Whether your crooked teeth occurred as a result of genetics, a facial injury, or poor childhood habits, such as thumb sucking, you can benefit from orthodontic treatment to straighten your smile. In addition to improving your appearance, a corrected smile can help protect your dental and overall health.

In this blog, orthodontist Emanuel Mizrahi, DDS, of Forest Hills Orthodontic Associates in Forest Hills, New York, explains the potential complications that can result if you allow crooked teeth to remain in their misaligned positions.

Tooth decay and gum disease

Crooked teeth can make it challenging to clean all the surfaces of your teeth. The irregular nooks and crannies can make it difficult to brush and floss properly.

When bacteria and food debris remain in place on or between teeth, the substances combine to form plaque. This sticky substance clings to the surface of teeth and can gradually wear away tooth enamel. In addition to your teeth, this bacteria can develop an odor that causes bad breath.

As the enamel deteriorates, tooth decay and cavities can occur. Depending on the severity of the decay, treatment for an affected tooth may require a filling, crown, or root canal.

If plaque remains in place for long periods, it can harden and become tartar. If tartar remains in place, it can cause gum disease, a condition that can damage your gum and jawbone tissue.

As gum disease progresses, your gums can lose their ability to keep your teeth in place, which can result in tooth loss and the need for an artificial tooth replacement.

Increased wear and tear

Crooked teeth can cause unnatural wear of your tooth enamel, gums, and jaw muscles as they work to function around crowded teeth. This increased wear and tear can make you more susceptible to cracked teeth, temporomandibular joint (TMJ) disorder, jaw strain, and chronic headaches.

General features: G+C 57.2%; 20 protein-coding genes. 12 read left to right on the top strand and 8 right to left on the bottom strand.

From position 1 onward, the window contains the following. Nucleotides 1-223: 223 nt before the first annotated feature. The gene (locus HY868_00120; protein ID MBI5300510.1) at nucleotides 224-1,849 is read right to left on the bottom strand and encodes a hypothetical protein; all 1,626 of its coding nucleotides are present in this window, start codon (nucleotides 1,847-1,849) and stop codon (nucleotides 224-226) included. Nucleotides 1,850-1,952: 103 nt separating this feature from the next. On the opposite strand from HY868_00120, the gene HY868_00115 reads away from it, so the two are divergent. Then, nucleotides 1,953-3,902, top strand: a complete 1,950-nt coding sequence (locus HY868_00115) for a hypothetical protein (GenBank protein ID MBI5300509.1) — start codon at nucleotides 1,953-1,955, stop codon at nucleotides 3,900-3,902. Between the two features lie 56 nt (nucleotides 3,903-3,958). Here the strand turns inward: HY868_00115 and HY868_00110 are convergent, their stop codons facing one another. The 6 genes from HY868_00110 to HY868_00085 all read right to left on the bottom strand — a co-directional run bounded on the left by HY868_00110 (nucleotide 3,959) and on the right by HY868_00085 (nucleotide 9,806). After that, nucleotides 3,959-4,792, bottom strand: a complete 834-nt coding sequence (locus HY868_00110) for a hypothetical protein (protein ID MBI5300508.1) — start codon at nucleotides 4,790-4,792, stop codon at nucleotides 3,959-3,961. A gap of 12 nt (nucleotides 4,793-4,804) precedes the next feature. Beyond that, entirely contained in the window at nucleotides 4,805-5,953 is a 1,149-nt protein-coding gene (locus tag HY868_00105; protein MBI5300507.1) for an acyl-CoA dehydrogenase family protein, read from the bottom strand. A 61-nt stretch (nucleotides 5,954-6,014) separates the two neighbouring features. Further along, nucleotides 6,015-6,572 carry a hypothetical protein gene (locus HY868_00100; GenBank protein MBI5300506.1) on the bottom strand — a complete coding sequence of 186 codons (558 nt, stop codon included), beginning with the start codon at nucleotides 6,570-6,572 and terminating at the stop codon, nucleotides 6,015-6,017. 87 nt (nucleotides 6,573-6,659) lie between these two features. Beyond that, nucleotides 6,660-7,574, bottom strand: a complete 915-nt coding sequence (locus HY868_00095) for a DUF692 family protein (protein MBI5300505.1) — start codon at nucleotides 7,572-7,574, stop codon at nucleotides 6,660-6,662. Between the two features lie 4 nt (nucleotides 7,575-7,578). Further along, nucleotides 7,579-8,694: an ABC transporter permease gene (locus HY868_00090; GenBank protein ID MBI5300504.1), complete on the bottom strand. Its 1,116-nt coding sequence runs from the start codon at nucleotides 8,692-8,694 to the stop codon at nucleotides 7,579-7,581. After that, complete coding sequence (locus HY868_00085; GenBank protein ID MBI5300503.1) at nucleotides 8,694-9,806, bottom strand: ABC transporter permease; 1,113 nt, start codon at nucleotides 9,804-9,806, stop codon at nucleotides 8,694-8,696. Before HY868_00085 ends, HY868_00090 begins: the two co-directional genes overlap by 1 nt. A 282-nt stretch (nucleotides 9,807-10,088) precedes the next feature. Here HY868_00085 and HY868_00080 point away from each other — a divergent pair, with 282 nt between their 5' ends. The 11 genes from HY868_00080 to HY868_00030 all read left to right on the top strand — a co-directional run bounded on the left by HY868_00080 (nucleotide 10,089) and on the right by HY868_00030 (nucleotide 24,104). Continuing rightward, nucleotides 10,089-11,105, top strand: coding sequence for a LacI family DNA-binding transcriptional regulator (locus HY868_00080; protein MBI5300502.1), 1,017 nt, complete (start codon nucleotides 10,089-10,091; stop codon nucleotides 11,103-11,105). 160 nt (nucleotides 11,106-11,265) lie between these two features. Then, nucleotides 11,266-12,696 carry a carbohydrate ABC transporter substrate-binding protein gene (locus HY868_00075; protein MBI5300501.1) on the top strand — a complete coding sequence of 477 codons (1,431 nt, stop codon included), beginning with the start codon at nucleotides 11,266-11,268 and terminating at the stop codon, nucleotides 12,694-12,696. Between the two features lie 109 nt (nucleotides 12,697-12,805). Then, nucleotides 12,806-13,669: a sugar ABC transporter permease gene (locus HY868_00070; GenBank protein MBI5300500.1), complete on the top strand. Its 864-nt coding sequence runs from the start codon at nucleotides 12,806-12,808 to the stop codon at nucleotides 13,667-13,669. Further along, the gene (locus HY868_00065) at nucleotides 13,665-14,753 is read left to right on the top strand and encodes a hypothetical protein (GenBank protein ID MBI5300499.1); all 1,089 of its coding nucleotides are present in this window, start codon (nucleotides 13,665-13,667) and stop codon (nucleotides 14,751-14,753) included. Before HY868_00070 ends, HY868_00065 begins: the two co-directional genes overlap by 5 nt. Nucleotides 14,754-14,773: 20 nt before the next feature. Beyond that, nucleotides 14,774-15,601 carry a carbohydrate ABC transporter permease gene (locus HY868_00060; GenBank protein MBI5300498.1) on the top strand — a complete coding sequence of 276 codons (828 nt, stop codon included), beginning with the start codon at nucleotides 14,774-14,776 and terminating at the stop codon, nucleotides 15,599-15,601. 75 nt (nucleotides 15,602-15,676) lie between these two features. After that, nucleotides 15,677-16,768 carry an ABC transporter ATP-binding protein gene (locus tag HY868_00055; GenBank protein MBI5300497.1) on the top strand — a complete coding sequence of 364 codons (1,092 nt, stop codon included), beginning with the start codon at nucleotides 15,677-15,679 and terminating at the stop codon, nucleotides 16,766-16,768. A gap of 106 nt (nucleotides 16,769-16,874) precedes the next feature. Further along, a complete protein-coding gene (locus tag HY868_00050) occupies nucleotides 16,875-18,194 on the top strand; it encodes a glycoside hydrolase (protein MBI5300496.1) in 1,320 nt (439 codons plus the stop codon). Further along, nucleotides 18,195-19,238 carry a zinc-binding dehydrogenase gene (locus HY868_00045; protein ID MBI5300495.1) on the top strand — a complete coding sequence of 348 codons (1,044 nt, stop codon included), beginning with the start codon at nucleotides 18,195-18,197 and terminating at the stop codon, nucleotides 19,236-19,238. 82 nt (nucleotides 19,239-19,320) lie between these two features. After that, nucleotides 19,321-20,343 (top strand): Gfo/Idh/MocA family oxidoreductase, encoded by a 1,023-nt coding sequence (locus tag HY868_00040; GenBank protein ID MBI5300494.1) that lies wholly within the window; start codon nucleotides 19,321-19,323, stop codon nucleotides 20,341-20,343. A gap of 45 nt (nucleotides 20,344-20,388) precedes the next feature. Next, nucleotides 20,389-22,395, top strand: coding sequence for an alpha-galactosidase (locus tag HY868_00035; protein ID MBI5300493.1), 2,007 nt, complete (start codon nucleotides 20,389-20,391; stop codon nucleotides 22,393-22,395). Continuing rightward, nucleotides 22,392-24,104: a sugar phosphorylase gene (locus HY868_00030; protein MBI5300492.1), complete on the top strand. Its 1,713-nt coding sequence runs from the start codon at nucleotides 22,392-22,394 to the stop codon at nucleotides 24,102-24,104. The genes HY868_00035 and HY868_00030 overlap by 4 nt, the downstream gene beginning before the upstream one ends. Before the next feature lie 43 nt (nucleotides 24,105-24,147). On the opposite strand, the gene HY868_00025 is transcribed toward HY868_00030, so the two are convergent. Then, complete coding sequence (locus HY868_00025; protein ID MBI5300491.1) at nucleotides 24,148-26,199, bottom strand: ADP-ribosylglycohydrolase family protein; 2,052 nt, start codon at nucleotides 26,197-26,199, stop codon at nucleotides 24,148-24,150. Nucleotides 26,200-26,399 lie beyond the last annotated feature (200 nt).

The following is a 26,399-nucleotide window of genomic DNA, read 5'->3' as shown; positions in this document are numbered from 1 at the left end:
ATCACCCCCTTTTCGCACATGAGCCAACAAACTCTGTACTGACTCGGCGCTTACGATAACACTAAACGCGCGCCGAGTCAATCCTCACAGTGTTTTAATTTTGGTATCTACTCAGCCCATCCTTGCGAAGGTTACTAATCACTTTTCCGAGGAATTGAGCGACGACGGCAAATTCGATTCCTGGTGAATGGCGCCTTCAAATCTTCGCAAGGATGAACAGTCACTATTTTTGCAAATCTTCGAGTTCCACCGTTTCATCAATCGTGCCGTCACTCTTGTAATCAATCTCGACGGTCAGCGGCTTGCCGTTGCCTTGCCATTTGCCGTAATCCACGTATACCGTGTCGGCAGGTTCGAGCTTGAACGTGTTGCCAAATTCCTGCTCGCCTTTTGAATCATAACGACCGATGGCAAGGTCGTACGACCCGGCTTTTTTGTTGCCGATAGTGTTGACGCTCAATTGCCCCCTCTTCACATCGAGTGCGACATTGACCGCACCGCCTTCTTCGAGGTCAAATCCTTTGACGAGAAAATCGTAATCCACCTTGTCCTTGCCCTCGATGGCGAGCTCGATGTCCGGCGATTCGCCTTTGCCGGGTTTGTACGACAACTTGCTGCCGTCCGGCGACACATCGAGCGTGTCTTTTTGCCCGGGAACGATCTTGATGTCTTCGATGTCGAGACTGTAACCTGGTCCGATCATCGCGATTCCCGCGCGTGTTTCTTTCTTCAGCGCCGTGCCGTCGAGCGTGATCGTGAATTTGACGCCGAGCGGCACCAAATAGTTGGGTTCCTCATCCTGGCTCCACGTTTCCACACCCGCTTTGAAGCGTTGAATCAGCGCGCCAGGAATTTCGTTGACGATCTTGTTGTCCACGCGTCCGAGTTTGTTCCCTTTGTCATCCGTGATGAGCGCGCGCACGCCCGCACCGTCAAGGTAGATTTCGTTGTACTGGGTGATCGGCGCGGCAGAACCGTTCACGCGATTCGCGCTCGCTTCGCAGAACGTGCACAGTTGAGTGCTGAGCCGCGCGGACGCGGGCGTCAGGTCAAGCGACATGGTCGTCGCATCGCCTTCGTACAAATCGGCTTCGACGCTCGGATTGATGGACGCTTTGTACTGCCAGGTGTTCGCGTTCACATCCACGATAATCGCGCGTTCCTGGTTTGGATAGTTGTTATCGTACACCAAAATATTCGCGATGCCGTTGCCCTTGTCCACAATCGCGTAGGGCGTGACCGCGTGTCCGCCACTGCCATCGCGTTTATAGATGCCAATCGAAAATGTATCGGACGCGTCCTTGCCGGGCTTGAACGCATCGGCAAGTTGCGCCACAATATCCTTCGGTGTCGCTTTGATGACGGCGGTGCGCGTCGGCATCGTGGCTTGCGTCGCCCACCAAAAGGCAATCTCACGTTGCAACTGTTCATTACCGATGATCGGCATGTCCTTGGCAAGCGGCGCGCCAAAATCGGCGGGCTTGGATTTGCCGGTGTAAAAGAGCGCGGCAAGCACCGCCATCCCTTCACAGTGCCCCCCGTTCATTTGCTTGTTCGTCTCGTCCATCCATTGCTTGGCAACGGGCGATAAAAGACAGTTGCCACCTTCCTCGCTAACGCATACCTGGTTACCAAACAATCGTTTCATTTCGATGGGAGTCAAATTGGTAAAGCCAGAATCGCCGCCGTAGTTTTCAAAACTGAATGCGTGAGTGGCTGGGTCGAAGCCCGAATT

Crowded teeth can also cause one or more teeth to protrude. This misalignment can cause your upper and lower teeth to rub against each other, which could lead to unnatural wear of your tooth enamel and jaw muscles. Protruding teeth are also more at risk for chipping and cracking if you fall or experience a facial injury.

Difficulty speaking and chewing

Straight teeth allow you to speak and chew properly. Crooked teeth can prevent normal jaw alignment, which is necessary for your mouth to perform these functions properly.

The inability to speak clearly may interfere with the way you interact socially and professionally. And improper chewing may interfere with the proper digestion of your food and could also increase your chances of choking.

Poor self-esteem

Crooked teeth may also make you self-conscious about your looks and make you uncomfortable interacting with others.

Research indicates that improving a physical trait can be life-changing. If you lived for years with a smile that you were too embarrassed to reveal, getting a straight smile may elevate your attitude, self-esteem, and personality, which could help you feel more comfortable interacting with others.

Overall health risk

Crooked teeth can allow bacteria to build up in hard-to-reach places. And research has linked oral bacteria to a higher risk of arterial blockages, heart disease, and stroke.

Studies also link periodontitis — an advanced form of gum disease — to health problems, such as cardiovascular disease, bacterial pneumonia, and stroke. And, if you become pregnant while you have periodontitis, you may have a higher-than-normal risk of delivering a premature or low-birth-weight baby.

If you have crooked teeth, you can straighten them to get the smile of your dreams and also help improve your oral and overall health. To learn more, book an appointment over the phone with Forest Hills Orthodontic Associates today.